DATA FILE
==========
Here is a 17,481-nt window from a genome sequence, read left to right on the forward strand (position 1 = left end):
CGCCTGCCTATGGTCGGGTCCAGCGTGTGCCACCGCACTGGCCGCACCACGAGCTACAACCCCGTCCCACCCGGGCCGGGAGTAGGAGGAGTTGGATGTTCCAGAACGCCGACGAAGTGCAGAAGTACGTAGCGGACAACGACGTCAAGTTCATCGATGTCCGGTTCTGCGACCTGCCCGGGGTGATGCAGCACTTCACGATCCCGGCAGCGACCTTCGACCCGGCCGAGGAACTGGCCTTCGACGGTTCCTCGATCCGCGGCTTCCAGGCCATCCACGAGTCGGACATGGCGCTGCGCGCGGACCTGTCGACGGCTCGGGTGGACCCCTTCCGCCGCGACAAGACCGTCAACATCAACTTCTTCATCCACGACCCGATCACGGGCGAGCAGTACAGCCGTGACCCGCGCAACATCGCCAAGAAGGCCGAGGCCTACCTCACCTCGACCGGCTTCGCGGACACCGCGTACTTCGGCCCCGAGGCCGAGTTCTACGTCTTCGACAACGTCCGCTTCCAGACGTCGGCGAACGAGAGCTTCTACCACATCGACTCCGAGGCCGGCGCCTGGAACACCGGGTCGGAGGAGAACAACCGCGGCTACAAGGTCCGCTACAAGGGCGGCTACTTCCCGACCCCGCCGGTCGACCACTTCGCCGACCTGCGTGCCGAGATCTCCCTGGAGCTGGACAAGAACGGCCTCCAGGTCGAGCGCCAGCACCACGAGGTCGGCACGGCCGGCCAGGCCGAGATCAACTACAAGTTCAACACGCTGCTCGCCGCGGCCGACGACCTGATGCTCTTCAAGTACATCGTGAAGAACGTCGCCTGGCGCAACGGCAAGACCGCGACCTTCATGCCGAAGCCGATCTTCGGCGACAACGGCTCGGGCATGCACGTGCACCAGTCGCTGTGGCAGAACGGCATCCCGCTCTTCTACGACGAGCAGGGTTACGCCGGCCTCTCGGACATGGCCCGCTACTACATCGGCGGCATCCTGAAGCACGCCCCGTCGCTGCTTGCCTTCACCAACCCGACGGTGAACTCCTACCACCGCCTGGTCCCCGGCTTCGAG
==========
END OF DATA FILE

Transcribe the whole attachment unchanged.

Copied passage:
Here is a 17,481-nt window from a genome sequence, read left to right on the forward strand (position 1 = left end):
CGCCTGCCTATGGTCGGGTCCAGCGTGTGCCACCGCACTGGCCGCACCACGAGCTACAACCCCGTCCCACCCGGGCCGGGAGTAGGAGGAGTTGGATGTTCCAGAACGCCGACGAAGTGCAGAAGTACGTAGCGGACAACGACGTCAAGTTCATCGATGTCCGGTTCTGCGACCTGCCCGGGGTGATGCAGCACTTCACGATCCCGGCAGCGACCTTCGACCCGGCCGAGGAACTGGCCTTCGACGGTTCCTCGATCCGCGGCTTCCAGGCCATCCACGAGTCGGACATGGCGCTGCGCGCGGACCTGTCGACGGCTCGGGTGGACCCCTTCCGCCGCGACAAGACCGTCAACATCAACTTCTTCATCCACGACCCGATCACGGGCGAGCAGTACAGCCGTGACCCGCGCAACATCGCCAAGAAGGCCGAGGCCTACCTCACCTCGACCGGCTTCGCGGACACCGCGTACTTCGGCCCCGAGGCCGAGTTCTACGTCTTCGACAACGTCCGCTTCCAGACGTCGGCGAACGAGAGCTTCTACCACATCGACTCCGAGGCCGGCGCCTGGAACACCGGGTCGGAGGAGAACAACCGCGGCTACAAGGTCCGCTACAAGGGCGGCTACTTCCCGACCCCGCCGGTCGACCACTTCGCCGACCTGCGTGCCGAGATCTCCCTGGAGCTGGACAAGAACGGCCTCCAGGTCGAGCGCCAGCACCACGAGGTCGGCACGGCCGGCCAGGCCGAGATCAACTACAAGTTCAACACGCTGCTCGCCGCGGCCGACGACCTGATGCTCTTCAAGTACATCGTGAAGAACGTCGCCTGGCGCAACGGCAAGACCGCGACCTTCATGCCGAAGCCGATCTTCGGCGACAACGGCTCGGGCATGCACGTGCACCAGTCGCTGTGGCAGAACGGCATCCCGCTCTTCTACGACGAGCAGGGTTACGCCGGCCTCTCGGACATGGCCCGCTACTACATCGGCGGCATCCTGAAGCACGCCCCGTCGCTGCTTGCCTTCACCAACCCGACGGTGAACTCCTACCACCGCCTGGTCCCCGGCTTCGAG